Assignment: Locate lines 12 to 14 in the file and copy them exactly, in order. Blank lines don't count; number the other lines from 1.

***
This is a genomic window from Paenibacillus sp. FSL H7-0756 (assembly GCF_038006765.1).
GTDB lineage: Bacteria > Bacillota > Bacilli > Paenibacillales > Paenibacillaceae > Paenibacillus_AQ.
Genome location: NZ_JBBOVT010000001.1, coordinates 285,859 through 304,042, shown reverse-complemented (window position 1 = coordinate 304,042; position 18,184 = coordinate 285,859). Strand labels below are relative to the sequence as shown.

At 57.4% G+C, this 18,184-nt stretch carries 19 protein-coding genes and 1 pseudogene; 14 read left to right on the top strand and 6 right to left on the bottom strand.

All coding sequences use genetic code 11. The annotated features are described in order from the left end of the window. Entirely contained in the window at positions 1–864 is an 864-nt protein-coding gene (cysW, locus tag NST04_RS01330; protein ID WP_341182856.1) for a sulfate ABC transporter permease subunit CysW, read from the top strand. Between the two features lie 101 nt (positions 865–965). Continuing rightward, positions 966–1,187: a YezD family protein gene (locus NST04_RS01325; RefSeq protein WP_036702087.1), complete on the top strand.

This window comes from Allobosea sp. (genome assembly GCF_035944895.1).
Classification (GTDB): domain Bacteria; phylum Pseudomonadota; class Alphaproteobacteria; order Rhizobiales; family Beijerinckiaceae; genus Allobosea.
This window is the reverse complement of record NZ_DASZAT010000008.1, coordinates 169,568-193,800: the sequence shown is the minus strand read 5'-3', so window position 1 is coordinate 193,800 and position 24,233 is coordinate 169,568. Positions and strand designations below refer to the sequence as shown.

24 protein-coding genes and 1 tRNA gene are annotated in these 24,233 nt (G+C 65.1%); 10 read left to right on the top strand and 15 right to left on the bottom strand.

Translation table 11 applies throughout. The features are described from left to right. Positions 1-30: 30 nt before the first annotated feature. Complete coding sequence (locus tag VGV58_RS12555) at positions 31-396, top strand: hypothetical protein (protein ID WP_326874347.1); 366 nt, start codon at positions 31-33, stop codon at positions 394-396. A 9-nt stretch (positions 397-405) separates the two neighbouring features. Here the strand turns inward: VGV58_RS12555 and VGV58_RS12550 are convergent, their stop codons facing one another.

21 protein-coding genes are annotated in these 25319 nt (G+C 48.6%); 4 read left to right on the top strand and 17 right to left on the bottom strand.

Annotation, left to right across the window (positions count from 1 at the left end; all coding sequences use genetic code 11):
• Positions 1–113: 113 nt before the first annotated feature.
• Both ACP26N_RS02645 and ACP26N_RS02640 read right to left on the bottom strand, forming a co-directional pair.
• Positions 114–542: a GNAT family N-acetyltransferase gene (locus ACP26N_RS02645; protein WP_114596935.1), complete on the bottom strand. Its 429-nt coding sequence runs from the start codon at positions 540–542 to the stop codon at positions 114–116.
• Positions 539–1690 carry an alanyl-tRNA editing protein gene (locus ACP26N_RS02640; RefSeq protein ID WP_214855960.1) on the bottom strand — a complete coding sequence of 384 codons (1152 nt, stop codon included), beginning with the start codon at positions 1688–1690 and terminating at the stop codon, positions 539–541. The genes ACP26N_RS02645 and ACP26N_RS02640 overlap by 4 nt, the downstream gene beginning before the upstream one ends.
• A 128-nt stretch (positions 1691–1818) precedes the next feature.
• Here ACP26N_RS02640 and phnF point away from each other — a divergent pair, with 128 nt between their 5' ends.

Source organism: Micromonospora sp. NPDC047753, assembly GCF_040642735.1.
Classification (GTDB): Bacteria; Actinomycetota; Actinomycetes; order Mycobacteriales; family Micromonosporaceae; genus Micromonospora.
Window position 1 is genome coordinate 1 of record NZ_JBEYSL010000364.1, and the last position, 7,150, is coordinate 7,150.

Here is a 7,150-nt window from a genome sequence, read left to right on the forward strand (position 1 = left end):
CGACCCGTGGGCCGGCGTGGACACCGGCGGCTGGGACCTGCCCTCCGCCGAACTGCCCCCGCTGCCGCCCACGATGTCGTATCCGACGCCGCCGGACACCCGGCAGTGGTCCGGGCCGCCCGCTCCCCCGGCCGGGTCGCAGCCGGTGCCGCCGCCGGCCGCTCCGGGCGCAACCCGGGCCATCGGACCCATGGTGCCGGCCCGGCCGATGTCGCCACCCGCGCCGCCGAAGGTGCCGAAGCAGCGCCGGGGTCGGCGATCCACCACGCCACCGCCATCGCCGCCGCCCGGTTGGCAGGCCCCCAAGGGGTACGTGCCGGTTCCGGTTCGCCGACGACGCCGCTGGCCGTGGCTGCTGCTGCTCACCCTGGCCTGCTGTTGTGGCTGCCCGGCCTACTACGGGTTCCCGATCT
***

Annotation, left to right across the window (positions count from 1 at the left end; all coding sequences use genetic code 11):
• Positions 1–113: 113 nt before the first annotated feature.
• Both ACP26N_RS02645 and ACP26N_RS02640 read right to left on the bottom strand, forming a co-directional pair.